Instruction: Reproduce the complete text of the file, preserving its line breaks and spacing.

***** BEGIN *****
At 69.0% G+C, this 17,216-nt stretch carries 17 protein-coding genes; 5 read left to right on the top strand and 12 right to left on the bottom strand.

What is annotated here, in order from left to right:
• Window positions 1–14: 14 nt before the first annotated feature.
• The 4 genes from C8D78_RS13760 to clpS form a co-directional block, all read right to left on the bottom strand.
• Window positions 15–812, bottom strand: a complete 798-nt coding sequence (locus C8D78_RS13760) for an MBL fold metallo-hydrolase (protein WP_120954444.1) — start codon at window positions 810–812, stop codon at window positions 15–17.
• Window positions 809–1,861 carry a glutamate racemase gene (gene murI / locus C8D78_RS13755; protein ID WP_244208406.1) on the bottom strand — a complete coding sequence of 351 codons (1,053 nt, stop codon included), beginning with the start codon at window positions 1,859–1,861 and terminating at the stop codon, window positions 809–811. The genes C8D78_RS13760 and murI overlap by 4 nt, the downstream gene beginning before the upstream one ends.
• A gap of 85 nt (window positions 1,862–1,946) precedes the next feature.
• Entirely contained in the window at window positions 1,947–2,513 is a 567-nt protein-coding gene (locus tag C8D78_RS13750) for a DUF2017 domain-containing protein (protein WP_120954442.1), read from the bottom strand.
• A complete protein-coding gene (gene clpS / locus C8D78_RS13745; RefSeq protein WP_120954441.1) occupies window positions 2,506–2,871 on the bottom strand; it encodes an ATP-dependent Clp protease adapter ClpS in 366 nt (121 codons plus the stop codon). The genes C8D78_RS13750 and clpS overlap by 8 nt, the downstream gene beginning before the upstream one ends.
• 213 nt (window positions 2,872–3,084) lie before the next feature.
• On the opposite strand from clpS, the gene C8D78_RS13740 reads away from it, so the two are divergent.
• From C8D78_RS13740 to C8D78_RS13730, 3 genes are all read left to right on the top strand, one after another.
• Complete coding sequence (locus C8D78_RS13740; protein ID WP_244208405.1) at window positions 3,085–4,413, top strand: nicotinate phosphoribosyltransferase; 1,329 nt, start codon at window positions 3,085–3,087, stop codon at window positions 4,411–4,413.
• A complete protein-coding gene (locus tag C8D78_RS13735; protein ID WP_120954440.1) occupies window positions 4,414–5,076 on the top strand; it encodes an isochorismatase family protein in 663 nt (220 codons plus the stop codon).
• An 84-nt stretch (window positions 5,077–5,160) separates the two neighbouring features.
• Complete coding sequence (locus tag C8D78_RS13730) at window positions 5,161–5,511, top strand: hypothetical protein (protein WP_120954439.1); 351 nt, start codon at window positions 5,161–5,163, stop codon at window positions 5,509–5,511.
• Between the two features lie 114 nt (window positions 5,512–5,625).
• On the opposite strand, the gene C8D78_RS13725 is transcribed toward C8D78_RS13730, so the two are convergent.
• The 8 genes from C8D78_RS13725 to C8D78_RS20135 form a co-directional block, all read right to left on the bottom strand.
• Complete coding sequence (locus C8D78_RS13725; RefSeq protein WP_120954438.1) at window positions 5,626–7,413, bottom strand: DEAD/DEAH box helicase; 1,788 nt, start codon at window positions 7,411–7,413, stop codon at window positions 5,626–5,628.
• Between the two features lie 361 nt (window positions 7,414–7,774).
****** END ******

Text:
At 69.0% G+C, this 17,216-nt stretch carries 17 protein-coding genes; 5 read left to right on the top strand and 12 right to left on the bottom strand.

What is annotated here, in order from left to right:
• Window positions 1–14: 14 nt before the first annotated feature.
• The 4 genes from C8D78_RS13760 to clpS form a co-directional block, all read right to left on the bottom strand.
• Window positions 15–812, bottom strand: a complete 798-nt coding sequence (locus C8D78_RS13760) for an MBL fold metallo-hydrolase (protein WP_120954444.1) — start codon at window positions 810–812, stop codon at window positions 15–17.
• Window positions 809–1,861 carry a glutamate racemase gene (gene murI / locus C8D78_RS13755; protein ID WP_244208406.1) on the bottom strand — a complete coding sequence of 351 codons (1,053 nt, stop codon included), beginning with the start codon at window positions 1,859–1,861 and terminating at the stop codon, window positions 809–811. The genes C8D78_RS13760 and murI overlap by 4 nt, the downstream gene beginning before the upstream one ends.
• A gap of 85 nt (window positions 1,862–1,946) precedes the next feature.
• Entirely contained in the window at window positions 1,947–2,513 is a 567-nt protein-coding gene (locus tag C8D78_RS13750) for a DUF2017 domain-containing protein (protein WP_120954442.1), read from the bottom strand.
• A complete protein-coding gene (gene clpS / locus C8D78_RS13745; RefSeq protein WP_120954441.1) occupies window positions 2,506–2,871 on the bottom strand; it encodes an ATP-dependent Clp protease adapter ClpS in 366 nt (121 codons plus the stop codon). The genes C8D78_RS13750 and clpS overlap by 8 nt, the downstream gene beginning before the upstream one ends.
• 213 nt (window positions 2,872–3,084) lie before the next feature.
• On the opposite strand from clpS, the gene C8D78_RS13740 reads away from it, so the two are divergent.
• From C8D78_RS13740 to C8D78_RS13730, 3 genes are all read left to right on the top strand, one after another.
• Complete coding sequence (locus C8D78_RS13740; protein ID WP_244208405.1) at window positions 3,085–4,413, top strand: nicotinate phosphoribosyltransferase; 1,329 nt, start codon at window positions 3,085–3,087, stop codon at window positions 4,411–4,413.
• A complete protein-coding gene (locus tag C8D78_RS13735; protein ID WP_120954440.1) occupies window positions 4,414–5,076 on the top strand; it encodes an isochorismatase family protein in 663 nt (220 codons plus the stop codon).
• An 84-nt stretch (window positions 5,077–5,160) separates the two neighbouring features.
• Complete coding sequence (locus tag C8D78_RS13730) at window positions 5,161–5,511, top strand: hypothetical protein (protein WP_120954439.1); 351 nt, start codon at window positions 5,161–5,163, stop codon at window positions 5,509–5,511.
• Between the two features lie 114 nt (window positions 5,512–5,625).
• On the opposite strand, the gene C8D78_RS13725 is transcribed toward C8D78_RS13730, so the two are convergent.
• The 8 genes from C8D78_RS13725 to C8D78_RS20135 form a co-directional block, all read right to left on the bottom strand.
• Complete coding sequence (locus C8D78_RS13725; RefSeq protein WP_120954438.1) at window positions 5,626–7,413, bottom strand: DEAD/DEAH box helicase; 1,788 nt, start codon at window positions 7,411–7,413, stop codon at window positions 5,626–5,628.
• Between the two features lie 361 nt (window positions 7,414–7,774).